Text Nora van Craen
Bart Moeyaert is internationally famous for his work as a poet, a writer, a translator, a lecturer and a screen writer. He once mentioned on television (on ‘Reyers Late’) that society is often overwhelming, that one is alone with one’s thoughts about that, and that it is not always useful to keep on smiling all the time, pretending one is invincibly strong. I could not agree more. Hearing just one of Bart’s quotes was enough to make me realize that he has ‘a certain something’; something that makes him read between the lines of a story. That is why I was not satisfied with simply looking at his Wikipedia page to find out who he is and what he does. I wanted to experience the essence of his inner reality, a reality located in between the lines of Antwerp’s dazzling energy. So, on a sunny, yet rainy Tuesday in sunny, yet rainy May, I managed to meet him in person at the Grand Café in Antwerp. The result of that meeting was an A to Z about Bart Moeyaert, in which I will share with you some of the finest moments of our meeting, some of his unforgettable quotes and some important facts about his life.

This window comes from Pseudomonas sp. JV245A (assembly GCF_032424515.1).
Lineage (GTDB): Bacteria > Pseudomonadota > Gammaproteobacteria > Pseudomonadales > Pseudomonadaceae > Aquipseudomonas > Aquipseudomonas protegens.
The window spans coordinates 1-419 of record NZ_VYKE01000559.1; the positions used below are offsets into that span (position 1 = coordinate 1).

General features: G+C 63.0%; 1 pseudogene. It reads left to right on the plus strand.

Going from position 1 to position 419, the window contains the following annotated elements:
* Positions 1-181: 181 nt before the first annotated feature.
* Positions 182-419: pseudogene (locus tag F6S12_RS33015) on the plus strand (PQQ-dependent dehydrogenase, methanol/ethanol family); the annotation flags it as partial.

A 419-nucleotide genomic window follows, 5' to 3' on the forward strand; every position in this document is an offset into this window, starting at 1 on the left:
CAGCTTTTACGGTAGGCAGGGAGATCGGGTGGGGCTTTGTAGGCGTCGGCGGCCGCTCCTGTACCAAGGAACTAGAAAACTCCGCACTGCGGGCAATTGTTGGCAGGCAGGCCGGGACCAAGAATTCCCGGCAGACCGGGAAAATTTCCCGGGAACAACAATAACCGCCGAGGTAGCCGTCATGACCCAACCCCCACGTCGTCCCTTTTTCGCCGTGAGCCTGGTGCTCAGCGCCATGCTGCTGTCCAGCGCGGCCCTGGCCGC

Astrid Lindgren, a Swedish author best known for Pippi Longstocking, is one of the significant writers that influenced Bart. He even calls Lindgren one of his grandmothers. He cherishes Aidan Chambers’ ‘Dance on my Grave’; a comforting novel about two boys experiencing deep friendship which blossomed into love. This book inspired him to scrutinize his personality and his story telling methods. Bart lives in Antwerp. He was the official poet of this vivid city in 2006 and 2007. ‘Africa Behind the Fence’ (1995) was his first picture book for children. The illustrations were created by Anna Höglund.